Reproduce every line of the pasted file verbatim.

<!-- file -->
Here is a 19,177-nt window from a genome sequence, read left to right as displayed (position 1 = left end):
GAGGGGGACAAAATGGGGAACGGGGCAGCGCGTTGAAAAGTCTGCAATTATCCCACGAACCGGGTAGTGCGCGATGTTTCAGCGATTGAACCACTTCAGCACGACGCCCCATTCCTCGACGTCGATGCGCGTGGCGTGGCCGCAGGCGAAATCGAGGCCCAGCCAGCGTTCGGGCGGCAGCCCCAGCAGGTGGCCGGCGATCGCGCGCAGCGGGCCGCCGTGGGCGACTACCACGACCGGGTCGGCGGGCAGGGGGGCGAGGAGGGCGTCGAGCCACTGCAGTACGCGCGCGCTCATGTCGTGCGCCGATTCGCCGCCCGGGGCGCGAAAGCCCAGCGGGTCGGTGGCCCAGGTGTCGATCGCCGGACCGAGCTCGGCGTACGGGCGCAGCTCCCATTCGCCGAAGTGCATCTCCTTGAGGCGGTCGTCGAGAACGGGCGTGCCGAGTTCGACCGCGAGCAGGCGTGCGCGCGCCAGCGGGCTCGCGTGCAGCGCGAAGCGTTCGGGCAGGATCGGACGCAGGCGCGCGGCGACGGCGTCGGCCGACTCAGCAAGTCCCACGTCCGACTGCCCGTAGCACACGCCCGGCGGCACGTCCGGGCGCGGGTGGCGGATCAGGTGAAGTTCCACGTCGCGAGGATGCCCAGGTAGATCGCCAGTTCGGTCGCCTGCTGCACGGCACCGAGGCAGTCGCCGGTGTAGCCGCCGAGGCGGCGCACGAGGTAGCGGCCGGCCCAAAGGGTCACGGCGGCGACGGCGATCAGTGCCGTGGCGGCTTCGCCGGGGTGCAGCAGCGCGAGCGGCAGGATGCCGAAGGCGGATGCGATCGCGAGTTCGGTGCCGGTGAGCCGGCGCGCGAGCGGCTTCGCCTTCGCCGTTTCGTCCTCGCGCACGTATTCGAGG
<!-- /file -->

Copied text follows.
Here is a 19,177-nt window from a genome sequence, read left to right as displayed (position 1 = left end):
GAGGGGGACAAAATGGGGAACGGGGCAGCGCGTTGAAAAGTCTGCAATTATCCCACGAACCGGGTAGTGCGCGATGTTTCAGCGATTGAACCACTTCAGCACGACGCCCCATTCCTCGACGTCGATGCGCGTGGCGTGGCCGCAGGCGAAATCGAGGCCCAGCCAGCGTTCGGGCGGCAGCCCCAGCAGGTGGCCGGCGATCGCGCGCAGCGGGCCGCCGTGGGCGACTACCACGACCGGGTCGGCGGGCAGGGGGGCGAGGAGGGCGTCGAGCCACTGCAGTACGCGCGCGCTCATGTCGTGCGCCGATTCGCCGCCCGGGGCGCGAAAGCCCAGCGGGTCGGTGGCCCAGGTGTCGATCGCCGGACCGAGCTCGGCGTACGGGCGCAGCTCCCATTCGCCGAAGTGCATCTCCTTGAGGCGGTCGTCGAGAACGGGCGTGCCGAGTTCGACCGCGAGCAGGCGTGCGCGCGCCAGCGGGCTCGCGTGCAGCGCGAAGCGTTCGGGCAGGATCGGACGCAGGCGCGCGGCGACGGCGTCGGCCGACTCAGCAAGTCCCACGTCCGACTGCCCGTAGCACACGCCCGGCGGCACGTCCGGGCGCGGGTGGCGGATCAGGTGAAGTTCCACGTCGCGAGGATGCCCAGGTAGATCGCCAGTTCGGTCGCCTGCTGCACGGCACCGAGGCAGTCGCCGGTGTAGCCGCCGAGGCGGCGCACGAGGTAGCGGCCGGCCCAAAGGGTCACGGCGGCGACGGCGATCAGTGCCGTGGCGGCTTCGCCGGGGTGCAGCAGCGCGAGCGGCAGGATGCCGAAGGCGGATGCGATCGCGAGTTCGGTGCCGGTGAGCCGGCGCGCGAGCGGCTTCGCCTTCGCCGTTTCGTCCTCGCGCACGTATTCGAGG